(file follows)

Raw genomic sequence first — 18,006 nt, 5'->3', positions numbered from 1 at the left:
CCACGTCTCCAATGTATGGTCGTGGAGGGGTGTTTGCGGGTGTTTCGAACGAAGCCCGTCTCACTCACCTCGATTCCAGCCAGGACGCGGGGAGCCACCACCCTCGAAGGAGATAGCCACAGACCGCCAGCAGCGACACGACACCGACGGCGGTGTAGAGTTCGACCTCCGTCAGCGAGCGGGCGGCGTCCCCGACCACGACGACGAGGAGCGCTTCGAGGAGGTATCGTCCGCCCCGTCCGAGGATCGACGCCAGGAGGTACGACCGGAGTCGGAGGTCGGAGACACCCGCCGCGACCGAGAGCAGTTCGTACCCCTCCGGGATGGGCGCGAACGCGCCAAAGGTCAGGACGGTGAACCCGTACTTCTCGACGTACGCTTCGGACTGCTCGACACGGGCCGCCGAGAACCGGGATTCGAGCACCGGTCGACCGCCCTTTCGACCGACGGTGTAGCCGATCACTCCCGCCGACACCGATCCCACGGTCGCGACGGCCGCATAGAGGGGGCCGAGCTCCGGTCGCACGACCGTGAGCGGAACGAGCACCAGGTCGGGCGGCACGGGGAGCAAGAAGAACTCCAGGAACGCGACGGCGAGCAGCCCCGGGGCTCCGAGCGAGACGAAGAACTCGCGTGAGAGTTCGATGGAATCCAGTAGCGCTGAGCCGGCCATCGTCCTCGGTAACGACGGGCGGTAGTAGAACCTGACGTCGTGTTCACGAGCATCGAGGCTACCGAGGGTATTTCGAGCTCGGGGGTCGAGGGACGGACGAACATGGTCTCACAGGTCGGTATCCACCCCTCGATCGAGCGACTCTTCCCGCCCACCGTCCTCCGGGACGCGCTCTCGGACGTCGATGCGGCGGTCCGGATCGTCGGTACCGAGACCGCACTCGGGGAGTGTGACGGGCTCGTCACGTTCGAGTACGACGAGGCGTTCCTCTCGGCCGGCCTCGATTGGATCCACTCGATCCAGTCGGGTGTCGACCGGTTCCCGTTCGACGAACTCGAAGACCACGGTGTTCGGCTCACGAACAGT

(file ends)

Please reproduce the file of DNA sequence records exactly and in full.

Raw genomic sequence first — 18,006 nt, 5'->3', positions numbered from 1 at the left:
CCACGTCTCCAATGTATGGTCGTGGAGGGGTGTTTGCGGGTGTTTCGAACGAAGCCCGTCTCACTCACCTCGATTCCAGCCAGGACGCGGGGAGCCACCACCCTCGAAGGAGATAGCCACAGACCGCCAGCAGCGACACGACACCGACGGCGGTGTAGAGTTCGACCTCCGTCAGCGAGCGGGCGGCGTCCCCGACCACGACGACGAGGAGCGCTTCGAGGAGGTATCGTCCGCCCCGTCCGAGGATCGACGCCAGGAGGTACGACCGGAGTCGGAGGTCGGAGACACCCGCCGCGACCGAGAGCAGTTCGTACCCCTCCGGGATGGGCGCGAACGCGCCAAAGGTCAGGACGGTGAACCCGTACTTCTCGACGTACGCTTCGGACTGCTCGACACGGGCCGCCGAGAACCGGGATTCGAGCACCGGTCGACCGCCCTTTCGACCGACGGTGTAGCCGATCACTCCCGCCGACACCGATCCCACGGTCGCGACGGCCGCATAGAGGGGGCCGAGCTCCGGTCGCACGACCGTGAGCGGAACGAGCACCAGGTCGGGCGGCACGGGGAGCAAGAAGAACTCCAGGAACGCGACGGCGAGCAGCCCCGGGGCTCCGAGCGAGACGAAGAACTCGCGTGAGAGTTCGATGGAATCCAGTAGCGCTGAGCCGGCCATCGTCCTCGGTAACGACGGGCGGTAGTAGAACCTGACGTCGTGTTCACGAGCATCGAGGCTACCGAGGGTATTTCGAGCTCGGGGGTCGAGGGACGGACGAACATGGTCTCACAGGTCGGTATCCACCCCTCGATCGAGCGACTCTTCCCGCCCACCGTCCTCCGGGACGCGCTCTCGGACGTCGATGCGGCGGTCCGGATCGTCGGTACCGAGACCGCACTCGGGGAGTGTGACGGGCTCGTCACGTTCGAGTACGACGAGGCGTTCCTCTCGGCCGGCCTCGATTGGATCCACTCGATCCAGTCGGGTGTCGACCGGTTCCCGTTCGACGAACTCGAAGACCACGGTGTTCGGCTCACGAACAGT